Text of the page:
15 Ways You Don't Realize You're Shaming Other Moms
Motherhood can bring a wonderful community to your doorstep, but it can also bring a whole lot of judgement and shame. The Mommy Wars are nothing new, and I think at some point every mom has found herself trying to justify why she didn't breastfeed and why she chose to let her baby cry it out. Although a lot of mom-shaming is very obvious (and very rude) there are some really subtle ways to make a mom feel like crap about her choices. In fact, there are probably some ways you don't realize you're shaming other moms.
I know — you would never shame another mom on purpose. I wouldn't either. But I know I have said some things in the fairly recent past that could've made a mom feel ashamed. Like asking a mom why she chose to formula feed instead of breastfeed. Even though I meant it as a legit question (because I both breastfed and formula fed), it can still be incredibly shameful to a mom who's either already struggling with her decision or on the defensive about it. And you know what? It's none of my business.
I know it feels like there are a lot of things you shouldn't do or say to a new mom for fear of hurting her feelings, but it's worth taking a look at these 15 ways you don't even realize you're shaming other moms. Motherhood is an incredibly tender time in a woman's life because there is no expert. Every day presents new challenges and no matter how many kids a mom has or how long she's been a parent, she's bound to have a moment each day where she has no idea what the hell she's doing. And when you do these 15 things, even in a moment of good intentions, you're making her feel even worse.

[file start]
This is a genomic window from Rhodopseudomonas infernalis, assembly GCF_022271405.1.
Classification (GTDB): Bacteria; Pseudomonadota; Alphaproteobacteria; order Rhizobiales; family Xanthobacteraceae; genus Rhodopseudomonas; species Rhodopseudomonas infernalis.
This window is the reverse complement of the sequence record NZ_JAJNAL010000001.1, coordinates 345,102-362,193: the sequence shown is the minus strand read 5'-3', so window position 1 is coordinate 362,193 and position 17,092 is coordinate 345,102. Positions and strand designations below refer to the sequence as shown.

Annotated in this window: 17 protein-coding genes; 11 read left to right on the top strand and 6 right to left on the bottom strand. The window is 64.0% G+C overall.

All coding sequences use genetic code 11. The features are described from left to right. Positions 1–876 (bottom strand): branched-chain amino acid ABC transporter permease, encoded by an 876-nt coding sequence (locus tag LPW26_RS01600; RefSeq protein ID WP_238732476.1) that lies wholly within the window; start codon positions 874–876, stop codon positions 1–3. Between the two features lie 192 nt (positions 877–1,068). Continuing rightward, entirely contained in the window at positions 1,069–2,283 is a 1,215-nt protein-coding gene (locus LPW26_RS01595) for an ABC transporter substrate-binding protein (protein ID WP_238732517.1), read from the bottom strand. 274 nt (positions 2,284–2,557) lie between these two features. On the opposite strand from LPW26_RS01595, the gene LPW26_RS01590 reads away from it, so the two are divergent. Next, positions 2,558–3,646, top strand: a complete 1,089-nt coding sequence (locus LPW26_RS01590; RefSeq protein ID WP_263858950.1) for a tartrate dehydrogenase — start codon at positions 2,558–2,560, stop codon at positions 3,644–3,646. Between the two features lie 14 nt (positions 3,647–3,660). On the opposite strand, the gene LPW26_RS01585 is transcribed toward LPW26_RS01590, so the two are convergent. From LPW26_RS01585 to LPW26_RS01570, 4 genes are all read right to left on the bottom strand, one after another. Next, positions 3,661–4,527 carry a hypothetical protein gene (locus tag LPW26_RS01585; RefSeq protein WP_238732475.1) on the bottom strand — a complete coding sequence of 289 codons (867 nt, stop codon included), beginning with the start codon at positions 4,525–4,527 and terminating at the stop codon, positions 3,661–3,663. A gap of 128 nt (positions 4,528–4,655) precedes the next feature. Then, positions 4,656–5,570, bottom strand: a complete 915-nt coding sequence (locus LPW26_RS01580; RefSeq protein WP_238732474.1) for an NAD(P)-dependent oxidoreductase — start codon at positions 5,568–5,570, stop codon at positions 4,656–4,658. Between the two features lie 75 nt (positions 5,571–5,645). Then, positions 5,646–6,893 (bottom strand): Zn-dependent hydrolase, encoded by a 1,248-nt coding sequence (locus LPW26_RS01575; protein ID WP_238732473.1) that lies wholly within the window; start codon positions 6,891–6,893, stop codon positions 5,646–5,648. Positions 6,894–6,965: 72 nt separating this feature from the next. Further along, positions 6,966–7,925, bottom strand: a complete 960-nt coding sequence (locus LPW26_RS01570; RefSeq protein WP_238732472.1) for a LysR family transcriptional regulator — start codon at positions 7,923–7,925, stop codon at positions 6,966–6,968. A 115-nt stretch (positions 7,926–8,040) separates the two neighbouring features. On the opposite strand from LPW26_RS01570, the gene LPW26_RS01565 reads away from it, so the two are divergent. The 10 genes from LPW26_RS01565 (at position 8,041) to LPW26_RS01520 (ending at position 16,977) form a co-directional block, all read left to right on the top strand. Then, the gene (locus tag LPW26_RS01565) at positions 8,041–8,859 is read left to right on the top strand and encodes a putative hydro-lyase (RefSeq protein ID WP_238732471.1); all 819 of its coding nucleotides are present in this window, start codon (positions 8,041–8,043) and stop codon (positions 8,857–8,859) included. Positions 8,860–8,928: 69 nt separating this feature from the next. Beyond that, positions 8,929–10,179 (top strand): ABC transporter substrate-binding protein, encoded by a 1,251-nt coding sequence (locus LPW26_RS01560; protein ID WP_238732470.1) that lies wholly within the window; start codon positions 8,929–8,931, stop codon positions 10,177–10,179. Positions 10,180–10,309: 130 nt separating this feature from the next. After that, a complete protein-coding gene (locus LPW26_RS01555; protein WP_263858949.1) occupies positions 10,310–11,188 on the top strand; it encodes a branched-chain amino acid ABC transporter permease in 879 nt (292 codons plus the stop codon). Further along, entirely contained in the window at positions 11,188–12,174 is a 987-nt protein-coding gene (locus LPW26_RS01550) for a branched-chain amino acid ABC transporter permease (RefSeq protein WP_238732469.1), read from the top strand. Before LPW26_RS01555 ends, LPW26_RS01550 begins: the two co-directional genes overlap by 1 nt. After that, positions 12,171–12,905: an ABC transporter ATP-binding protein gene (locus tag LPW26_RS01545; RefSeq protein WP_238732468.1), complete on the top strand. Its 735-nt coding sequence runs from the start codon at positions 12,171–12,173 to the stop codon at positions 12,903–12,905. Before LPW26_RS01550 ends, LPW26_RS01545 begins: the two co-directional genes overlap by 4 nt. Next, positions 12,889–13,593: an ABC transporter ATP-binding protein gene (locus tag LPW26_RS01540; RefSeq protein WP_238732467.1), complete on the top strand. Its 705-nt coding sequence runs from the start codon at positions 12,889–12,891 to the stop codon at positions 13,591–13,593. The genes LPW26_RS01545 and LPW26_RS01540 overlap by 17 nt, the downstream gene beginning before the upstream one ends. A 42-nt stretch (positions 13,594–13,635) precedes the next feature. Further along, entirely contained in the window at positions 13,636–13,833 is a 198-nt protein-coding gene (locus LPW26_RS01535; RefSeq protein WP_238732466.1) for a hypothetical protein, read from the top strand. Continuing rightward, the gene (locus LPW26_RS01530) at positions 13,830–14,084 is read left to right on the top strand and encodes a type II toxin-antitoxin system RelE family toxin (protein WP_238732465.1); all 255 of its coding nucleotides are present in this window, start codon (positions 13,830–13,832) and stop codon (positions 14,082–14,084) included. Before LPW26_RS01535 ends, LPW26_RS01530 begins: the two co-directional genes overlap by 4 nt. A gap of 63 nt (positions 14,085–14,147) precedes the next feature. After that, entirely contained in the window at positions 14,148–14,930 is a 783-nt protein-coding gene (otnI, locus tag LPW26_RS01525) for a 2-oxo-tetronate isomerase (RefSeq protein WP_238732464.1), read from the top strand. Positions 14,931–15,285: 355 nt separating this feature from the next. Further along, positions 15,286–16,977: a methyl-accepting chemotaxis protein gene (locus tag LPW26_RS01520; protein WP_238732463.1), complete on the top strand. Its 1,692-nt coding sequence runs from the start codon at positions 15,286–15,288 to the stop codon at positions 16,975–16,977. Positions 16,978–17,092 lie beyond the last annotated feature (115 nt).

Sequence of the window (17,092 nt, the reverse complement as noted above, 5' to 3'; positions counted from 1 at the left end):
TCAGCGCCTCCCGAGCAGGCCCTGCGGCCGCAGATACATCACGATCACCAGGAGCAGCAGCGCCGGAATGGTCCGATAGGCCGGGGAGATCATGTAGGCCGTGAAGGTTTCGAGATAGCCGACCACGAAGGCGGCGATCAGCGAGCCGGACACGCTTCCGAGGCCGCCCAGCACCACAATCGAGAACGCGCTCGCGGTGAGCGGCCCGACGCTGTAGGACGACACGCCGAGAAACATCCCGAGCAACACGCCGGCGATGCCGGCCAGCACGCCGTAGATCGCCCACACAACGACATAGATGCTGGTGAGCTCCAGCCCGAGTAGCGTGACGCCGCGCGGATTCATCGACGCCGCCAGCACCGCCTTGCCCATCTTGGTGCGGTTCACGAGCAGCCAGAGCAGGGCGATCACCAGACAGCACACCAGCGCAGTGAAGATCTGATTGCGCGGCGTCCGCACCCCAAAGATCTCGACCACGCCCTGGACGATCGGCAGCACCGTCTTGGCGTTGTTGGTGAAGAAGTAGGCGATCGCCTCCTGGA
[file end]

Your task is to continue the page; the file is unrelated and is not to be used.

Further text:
1. Saying "Well My Kid Never Did That"
You're implying that, obviously, something is wrong with their child. Look, I know that's not what you meant, but it's hard to see logic when you're a frazzled mom, trying to explain to your friend how your child throws their food every time you hand it to them. Instead, say something like, "Man, that must be rough" and continue to listen. You don't have to remind them about your precious angel that eats everything you give her.
2. Talking About Breastfeeding When She's Chosen Formula
Here's a newsflash for those who continue to assume formula feeding moms know nothing — they actually are intelligent human beings. I'm willing to bet that every mom who has chosen to formula feed her baby actually does know the benefits of breast milk and why it's recommended. You don't have to keep reminding her. I know you think you're helping when you talk about the bonding you have during breastfeeding, all of the benefits it's giving both you and your baby, and offering tips to help your fellow mom get her baby back on the breast. But you have no idea why she's chosen formula and you don't have any right to know. Just be quiet and be glad she's feeding her baby.
3. Pretending To Be A Certain Type Of Mom